This is part of an ongoing project to summarize and provide SCA focused commentary on The Schoole of the Noble and Worthy Science of Defence by Joseph Swetnam, published in 1617.
For links to the other sections of the Swetnam Project please go here.
I am using this facsimile: http://tysonwright.com/sword/SwetnamSchooleOfDefence.pdf for the project.
Chapter two of Joseph Swetnam’s work is less than three pages long. That’s not enough for a whole post. So I’ll put three chapters together here.
Chap. II. Declaring the difference of sundry mens teaching, with a direction for the entrance into the practice with thy weapons
There are innumerable styles and fashions of fighting. Every man practices his art in a slightly different way. Once you have settled into a style it is very difficult to change, even if there is a major issue with what you’re doing.
But true skill of weapons is never forgotten. Even years later you will remember how to fight. Even if you have just having seen someone else fight before you will remember some of it. Similarly a man who doesn’t know how to swim may save themselves from drowning by remembering what others did. If people are able to do this, how much more if they were trained from a young age.
Because of this we should train our youth in the Arte of Defence from a young age so that they may remember it all their life.
Pretty standard stuff: train young to lay down the basics, it’s hard to change a style, it’s easy to bring back muscle memory.
Chap. III. Fearefull examples of murther with advise to avoid murther
Swetnam says that the worst sort of man to be is a murderer. Although some people believe that killing a man in cold blood is worse than killing an evenly matched man on the field of honour swetnam does not. He admonishes “Thou shalt not kill”.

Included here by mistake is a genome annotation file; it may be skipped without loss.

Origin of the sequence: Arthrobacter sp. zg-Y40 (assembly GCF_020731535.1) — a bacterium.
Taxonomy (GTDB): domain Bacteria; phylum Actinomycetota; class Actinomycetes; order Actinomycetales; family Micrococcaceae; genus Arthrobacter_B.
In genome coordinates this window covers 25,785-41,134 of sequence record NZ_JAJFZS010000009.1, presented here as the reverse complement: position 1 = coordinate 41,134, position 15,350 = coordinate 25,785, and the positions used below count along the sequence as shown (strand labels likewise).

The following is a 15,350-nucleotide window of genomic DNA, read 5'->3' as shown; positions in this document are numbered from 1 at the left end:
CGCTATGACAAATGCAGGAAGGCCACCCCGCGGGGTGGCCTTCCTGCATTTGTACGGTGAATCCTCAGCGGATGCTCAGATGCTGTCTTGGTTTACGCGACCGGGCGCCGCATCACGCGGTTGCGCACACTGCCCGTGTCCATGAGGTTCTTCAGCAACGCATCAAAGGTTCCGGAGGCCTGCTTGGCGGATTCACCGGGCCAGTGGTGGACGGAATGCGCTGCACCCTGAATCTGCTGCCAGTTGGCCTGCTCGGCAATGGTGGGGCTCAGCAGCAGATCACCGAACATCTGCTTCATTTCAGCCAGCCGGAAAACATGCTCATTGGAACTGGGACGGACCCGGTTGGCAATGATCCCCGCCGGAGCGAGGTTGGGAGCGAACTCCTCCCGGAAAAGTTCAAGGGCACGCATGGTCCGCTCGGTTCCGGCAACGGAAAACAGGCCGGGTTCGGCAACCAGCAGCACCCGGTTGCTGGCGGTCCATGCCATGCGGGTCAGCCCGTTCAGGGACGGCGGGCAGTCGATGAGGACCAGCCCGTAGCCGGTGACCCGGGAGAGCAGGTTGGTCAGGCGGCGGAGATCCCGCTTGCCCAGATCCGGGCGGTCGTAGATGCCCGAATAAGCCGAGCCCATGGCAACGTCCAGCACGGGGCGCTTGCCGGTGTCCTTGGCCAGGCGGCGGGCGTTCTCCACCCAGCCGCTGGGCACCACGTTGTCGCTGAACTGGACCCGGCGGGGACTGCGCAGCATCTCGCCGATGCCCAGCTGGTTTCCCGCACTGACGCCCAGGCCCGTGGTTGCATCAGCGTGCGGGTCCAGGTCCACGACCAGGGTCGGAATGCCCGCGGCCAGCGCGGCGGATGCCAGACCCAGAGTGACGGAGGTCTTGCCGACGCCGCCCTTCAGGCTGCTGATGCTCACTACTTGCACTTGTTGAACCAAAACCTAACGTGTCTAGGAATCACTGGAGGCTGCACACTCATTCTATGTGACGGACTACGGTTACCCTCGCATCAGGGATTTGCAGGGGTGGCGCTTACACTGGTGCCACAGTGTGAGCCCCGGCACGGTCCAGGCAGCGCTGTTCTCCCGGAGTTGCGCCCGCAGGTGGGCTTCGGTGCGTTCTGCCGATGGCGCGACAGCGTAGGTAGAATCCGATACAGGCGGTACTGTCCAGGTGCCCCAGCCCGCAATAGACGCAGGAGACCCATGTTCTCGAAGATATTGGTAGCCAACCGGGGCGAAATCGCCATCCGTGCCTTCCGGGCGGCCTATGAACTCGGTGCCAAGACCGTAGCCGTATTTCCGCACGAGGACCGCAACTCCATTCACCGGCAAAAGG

He extols us not to brag about killing an opponent in a duel. That even if you are cleared by the judge, you still must meet God as a judge.
He now begins to give examples of various murderers of his time (all of whom were pardoned by the legal system). One committed suicide, one was killed less than two weeks later at sea (and no one else on his ship died), one was hanged by the french a month later for an unrelated issue, a fourth spent fourteen years running from the law – and then was killed himself in a duel. He ends with the story of King Richard III – which seems based off of the Shakespearean play, or he could have read the same history books that Shakespeare did.
He spends some more time talking about murderers and conscience.
The wicked will always be punished in the end.
He does exempt those who murder ignorantly, killing a man by accident or some such. He seems to excuse this more. He advocates that if you must use force to make sure that you attempt not to kill your opponent.
Interesting from a sociological perspective. I expect most of his actions in the practical section of the manual will then be designed to incapacitate rather than kill.
Chap. IIII. Which sheweth unto whom skill belongeth, with the fruits of drunkennesse.
We continue our topics of morality here.
Swetnam has issue with people who have skill at weapons and yet can not govern themselves. He believes that knowledge of weapons needs to come with knowledge of when to use it.
Remember that the person who brags the most is not the best fighter.
Everyone needs to know how to fight so that they can defend King, Country, Self, and Reputation. However you should not use your skill in other cases such as frivolous quarels or when drunk
Pretty self explanatory – don’t brag is the big one that comes through for SCA.